In this pilot study, we assessed the use of urinary exosomes as a biomarker during the course of puromycin aminonucleoside nephrosis (PAN), in an animal model mimicking podocyte damage in minimal-change glomerulonephritis. Exosomes are manufactured in an active process within the multivesicular endosomes (MVE) and secreted into various kinds of body fluids by fusion of the MVE with the plasma membrane [16]. They contain proteins and RNA of their cell of origin. In contrast to free urinary proteins or RNA, exosomal contents are protected against exogenous proteinases and RNases by their surrounding plasma membrane [9]. Exosomes in the urine originate mainly from cells lining the urinary tract including bladder, prostate gland, renal collecting ducts and proximal tubules. However, exosomes from distant anatomic sites, such as the liver, have also been found in the urine [17]. The availability of large quantities of urine and the non-invasive nature of the test seems to make them an ideal tool for the diagnosis and follow-up of kidney disease.

Gonzales et al. have performed proteomic analysis of urinary exosomes and identified over 1100 different proteins [18]. Further analysis of the exosomal proteome revealed fetuin A as a potential biomarker for acute kidney injury (AKI) [19]. Other differentially expressed proteins identified by mass spectrometry in the exosomal proteome could not be verified by western blot analysis. This might be due to the relatively low amount of exosomal protein in the urine that might allow protein detection with the very sensitive tool of mass spectrometry while the detection threshold of western blotting might not be sensitive enough for the identification of individual proteins. A second point that might negatively influence the utility of exosomal urinary proteins as a biomarker for kidney disease might be the fact that urinary proteins, especially Tamm-Horsfall protein, stick to the outer surface of exosomes, reducing the exosome yield and potentially contaminating exosomal proteins from the outside [10].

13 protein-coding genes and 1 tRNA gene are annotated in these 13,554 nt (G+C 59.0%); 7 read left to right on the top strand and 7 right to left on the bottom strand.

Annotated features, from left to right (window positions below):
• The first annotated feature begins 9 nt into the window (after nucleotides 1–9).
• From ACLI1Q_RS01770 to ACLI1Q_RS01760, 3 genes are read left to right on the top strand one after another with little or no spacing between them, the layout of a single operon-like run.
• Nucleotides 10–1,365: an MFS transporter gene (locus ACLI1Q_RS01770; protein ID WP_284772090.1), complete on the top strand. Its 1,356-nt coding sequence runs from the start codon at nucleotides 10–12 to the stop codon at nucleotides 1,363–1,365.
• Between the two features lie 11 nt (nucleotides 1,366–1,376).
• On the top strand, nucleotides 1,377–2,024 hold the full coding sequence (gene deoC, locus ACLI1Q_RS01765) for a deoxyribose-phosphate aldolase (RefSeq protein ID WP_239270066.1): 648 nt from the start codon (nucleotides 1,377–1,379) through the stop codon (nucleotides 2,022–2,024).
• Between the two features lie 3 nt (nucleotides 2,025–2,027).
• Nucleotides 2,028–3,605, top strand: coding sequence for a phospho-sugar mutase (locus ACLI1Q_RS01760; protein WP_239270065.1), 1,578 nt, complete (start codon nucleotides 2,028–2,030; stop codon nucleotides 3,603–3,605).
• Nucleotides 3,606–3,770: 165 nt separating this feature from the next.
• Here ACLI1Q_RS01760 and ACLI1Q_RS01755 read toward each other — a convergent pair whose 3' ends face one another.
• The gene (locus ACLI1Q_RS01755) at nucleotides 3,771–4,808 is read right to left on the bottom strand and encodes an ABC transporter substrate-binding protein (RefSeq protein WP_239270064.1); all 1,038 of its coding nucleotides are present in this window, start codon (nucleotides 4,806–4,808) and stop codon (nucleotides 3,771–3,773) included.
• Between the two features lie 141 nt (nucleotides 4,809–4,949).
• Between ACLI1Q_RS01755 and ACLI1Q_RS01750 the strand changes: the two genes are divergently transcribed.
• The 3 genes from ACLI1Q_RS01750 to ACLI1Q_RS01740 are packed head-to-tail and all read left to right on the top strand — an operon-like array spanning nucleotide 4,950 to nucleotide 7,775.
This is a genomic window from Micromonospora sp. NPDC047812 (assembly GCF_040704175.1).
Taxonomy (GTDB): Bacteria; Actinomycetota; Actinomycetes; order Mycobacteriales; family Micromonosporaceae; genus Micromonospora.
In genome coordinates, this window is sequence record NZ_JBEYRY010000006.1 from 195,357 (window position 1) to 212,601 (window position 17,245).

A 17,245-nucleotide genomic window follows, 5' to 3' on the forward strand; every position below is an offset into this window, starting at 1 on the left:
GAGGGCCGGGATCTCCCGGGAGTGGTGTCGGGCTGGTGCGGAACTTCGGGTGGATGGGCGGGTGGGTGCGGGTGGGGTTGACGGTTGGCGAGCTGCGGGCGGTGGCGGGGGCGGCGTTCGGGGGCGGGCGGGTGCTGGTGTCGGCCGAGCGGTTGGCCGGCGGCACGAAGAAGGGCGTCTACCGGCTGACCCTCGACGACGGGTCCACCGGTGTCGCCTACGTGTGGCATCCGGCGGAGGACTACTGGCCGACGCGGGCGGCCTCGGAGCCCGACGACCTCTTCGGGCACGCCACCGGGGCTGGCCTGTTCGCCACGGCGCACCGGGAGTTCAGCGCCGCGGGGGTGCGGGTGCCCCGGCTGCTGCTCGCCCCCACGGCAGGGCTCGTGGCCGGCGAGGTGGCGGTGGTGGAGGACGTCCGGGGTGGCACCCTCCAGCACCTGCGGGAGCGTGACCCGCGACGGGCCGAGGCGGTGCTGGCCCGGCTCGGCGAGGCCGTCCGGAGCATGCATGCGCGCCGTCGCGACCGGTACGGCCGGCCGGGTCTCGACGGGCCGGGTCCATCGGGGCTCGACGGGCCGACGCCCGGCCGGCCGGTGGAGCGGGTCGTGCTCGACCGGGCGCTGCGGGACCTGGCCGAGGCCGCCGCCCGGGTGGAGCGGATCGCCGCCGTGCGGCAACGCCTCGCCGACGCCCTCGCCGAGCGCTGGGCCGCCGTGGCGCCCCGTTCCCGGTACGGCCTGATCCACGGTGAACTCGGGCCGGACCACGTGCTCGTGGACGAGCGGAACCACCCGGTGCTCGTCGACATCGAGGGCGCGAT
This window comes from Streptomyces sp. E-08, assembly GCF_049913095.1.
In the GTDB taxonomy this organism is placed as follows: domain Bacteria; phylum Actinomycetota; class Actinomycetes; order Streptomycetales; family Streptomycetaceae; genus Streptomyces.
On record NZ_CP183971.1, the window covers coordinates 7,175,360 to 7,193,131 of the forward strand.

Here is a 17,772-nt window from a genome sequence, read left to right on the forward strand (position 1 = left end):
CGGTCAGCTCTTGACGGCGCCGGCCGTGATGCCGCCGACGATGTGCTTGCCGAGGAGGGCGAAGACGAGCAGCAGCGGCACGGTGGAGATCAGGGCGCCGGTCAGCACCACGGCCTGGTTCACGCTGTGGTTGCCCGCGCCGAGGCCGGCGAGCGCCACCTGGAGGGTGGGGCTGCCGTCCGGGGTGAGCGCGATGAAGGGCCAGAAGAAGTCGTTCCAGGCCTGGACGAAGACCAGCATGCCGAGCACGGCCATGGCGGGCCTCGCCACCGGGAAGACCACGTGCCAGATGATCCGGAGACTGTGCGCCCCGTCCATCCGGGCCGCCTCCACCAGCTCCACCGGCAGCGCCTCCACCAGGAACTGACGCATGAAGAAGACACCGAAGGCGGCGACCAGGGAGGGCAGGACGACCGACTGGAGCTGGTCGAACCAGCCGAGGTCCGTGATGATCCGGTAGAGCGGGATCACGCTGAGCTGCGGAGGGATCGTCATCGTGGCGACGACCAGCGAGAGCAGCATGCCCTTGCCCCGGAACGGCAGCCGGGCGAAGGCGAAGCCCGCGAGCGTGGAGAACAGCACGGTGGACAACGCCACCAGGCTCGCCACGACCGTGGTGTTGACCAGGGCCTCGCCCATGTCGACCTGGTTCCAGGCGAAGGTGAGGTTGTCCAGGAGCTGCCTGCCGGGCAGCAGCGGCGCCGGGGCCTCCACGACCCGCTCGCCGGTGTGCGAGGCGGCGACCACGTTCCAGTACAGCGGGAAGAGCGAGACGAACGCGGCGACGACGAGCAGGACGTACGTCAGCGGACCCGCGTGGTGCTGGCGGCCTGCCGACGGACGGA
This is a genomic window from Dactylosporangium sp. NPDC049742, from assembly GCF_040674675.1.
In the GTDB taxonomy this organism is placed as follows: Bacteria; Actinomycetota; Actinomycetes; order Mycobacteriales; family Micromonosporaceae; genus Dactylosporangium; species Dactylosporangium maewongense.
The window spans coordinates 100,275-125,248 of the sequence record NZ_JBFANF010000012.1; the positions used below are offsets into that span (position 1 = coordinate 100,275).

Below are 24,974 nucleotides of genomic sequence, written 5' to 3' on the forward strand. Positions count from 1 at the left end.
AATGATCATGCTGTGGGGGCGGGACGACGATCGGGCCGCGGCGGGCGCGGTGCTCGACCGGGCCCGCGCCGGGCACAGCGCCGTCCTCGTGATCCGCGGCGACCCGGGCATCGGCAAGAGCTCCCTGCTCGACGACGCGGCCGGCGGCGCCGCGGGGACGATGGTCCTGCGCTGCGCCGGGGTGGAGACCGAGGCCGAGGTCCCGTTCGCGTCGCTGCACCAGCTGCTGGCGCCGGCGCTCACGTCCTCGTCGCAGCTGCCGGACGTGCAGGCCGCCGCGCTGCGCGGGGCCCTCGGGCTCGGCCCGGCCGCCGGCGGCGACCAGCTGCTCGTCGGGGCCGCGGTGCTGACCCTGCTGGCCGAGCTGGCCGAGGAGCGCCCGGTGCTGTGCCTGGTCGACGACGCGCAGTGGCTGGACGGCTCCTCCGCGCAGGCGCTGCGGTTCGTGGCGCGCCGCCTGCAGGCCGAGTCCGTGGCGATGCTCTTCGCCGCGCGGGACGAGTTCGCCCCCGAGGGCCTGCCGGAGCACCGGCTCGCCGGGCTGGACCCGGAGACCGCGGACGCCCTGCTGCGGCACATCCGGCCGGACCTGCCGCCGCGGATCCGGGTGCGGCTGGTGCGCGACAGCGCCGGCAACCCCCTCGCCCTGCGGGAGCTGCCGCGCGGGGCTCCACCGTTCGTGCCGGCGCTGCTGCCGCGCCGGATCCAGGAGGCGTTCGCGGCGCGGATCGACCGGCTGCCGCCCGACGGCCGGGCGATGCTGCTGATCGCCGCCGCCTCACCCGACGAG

Despite these drawbacks, some groups assessed different proteins in urinary exosomes as biomarkers of kidney disease. Sonoda et al. found a significant reduction in urinary exosomal aquaporin-1 (AQP1) expression, a water channel protein expressed in renal epithelial cells of the proximal tubules and descending thin limb, in rats after ischemia-reperfusion injury (I/R). These changes in exosomal protein expression were accompanied by histological AQP1 protein retention in the early phase and decreased expression of AQP1 in tissue of the renal cortex in the later phase of I/R [20]. Esteva-Font et al. could demonstrate that urinary exosomal NKCC2 and NCC excretion rates correlated with their immunohistochemical abundance in the kidney [21]. However, in the clinical setting, both urinary exosomal proteins showed no correlation to tubular sodium reabsorption in hypertensive patients. In addition, WT1 protein expression in urinary exosomes has failed as a biomarker for childhood nephrotic syndrome [22]. The same marker was also explored in patients with diabetic kidney disease where WT1 expression in urinary exosomes was significantly higher in patients with proteinuria than those without [23] and in patients with FSGS where an association with the activity of the disease was shown [24].

So far, urinary exosomal RNA as biomarkers for kidney disease has only been assessed by a few groups. Lv et al. were able to demonstrate that exosomal CD2AP mRNA was lower in patients with kidney disease compared to healthy controls and that its expression decreased with increasing severity of proteinuria [25]. CD2AP mRNA correlated negatively with 24 h-urine protein, severity of tubulointerstitial fibrosis and glomerulosclerosis and could discriminate between kidney disease and controls. The same group identified urinary exosomal miRNA-29c as a biomarker which correlates with kidney function and renal fibrosis in patients with CKD [24]; [26]. A different group explored urinary exosomal miRNA in diabetic nephropathy. They were able to show that miR145 expression was altered in type 1 diabetic patients with incipient diabetic nephropathy [27]. Gildea et al. could identifiy 45 urinary exosome miRNAs that were associated with an individual’s blood pressure response to sodium [28].